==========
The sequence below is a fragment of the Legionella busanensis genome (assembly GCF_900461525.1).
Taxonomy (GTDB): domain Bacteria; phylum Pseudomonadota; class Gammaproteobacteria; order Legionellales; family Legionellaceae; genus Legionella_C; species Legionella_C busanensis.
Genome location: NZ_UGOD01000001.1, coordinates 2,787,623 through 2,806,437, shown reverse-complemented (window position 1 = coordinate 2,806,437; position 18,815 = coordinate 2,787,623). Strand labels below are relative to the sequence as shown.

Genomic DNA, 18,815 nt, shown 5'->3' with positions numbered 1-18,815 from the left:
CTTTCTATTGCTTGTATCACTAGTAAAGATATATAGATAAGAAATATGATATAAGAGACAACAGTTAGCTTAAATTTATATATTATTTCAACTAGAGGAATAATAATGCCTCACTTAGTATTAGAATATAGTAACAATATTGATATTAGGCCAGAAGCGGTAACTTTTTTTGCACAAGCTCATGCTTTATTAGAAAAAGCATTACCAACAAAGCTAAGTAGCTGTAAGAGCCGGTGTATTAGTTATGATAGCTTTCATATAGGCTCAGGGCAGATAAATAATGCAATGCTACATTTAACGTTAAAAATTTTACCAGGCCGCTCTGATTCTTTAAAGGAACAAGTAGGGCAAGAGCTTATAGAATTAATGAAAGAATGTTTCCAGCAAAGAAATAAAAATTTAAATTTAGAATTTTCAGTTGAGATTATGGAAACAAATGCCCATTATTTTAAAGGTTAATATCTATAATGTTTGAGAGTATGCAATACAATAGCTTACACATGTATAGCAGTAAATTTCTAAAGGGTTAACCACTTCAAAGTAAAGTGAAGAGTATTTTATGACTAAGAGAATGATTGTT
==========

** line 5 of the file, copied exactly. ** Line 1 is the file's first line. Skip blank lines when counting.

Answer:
CTTTCTATTGCTTGTATCACTAGTAAAGATATATAGATAAGAAATATGATATAAGAGACAACAGTTAGCTTAAATTTATATATTATTTCAACTAGAGGAATAATAATGCCTCACTTAGTATTAGAATATAGTAACAATATTGATATTAGGCCAGAAGCGGTAACTTTTTTTGCACAAGCTCATGCTTTATTAGAAAAAGCATTACCAACAAAGCTAAGTAGCTGTAAGAGCCGGTGTATTAGTTATGATAGCTTTCATATAGGCTCAGGGCAGATAAATAATGCAATGCTACATTTAACGTTAAAAATTTTACCAGGCCGCTCTGATTCTTTAAAGGAACAAGTAGGGCAAGAGCTTATAGAATTAATGAAAGAATGTTTCCAGCAAAGAAATAAAAATTTAAATTTAGAATTTTCAGTTGAGATTATGGAAACAAATGCCCATTATTTTAAAGGTTAATATCTATAATGTTTGAGAGTATGCAATACAATAGCTTACACATGTATAGCAGTAAATTTCTAAAGGGTTAACCACTTCAAAGTAAAGTGAAGAGTATTTTATGACTAAGAGAATGATTGTT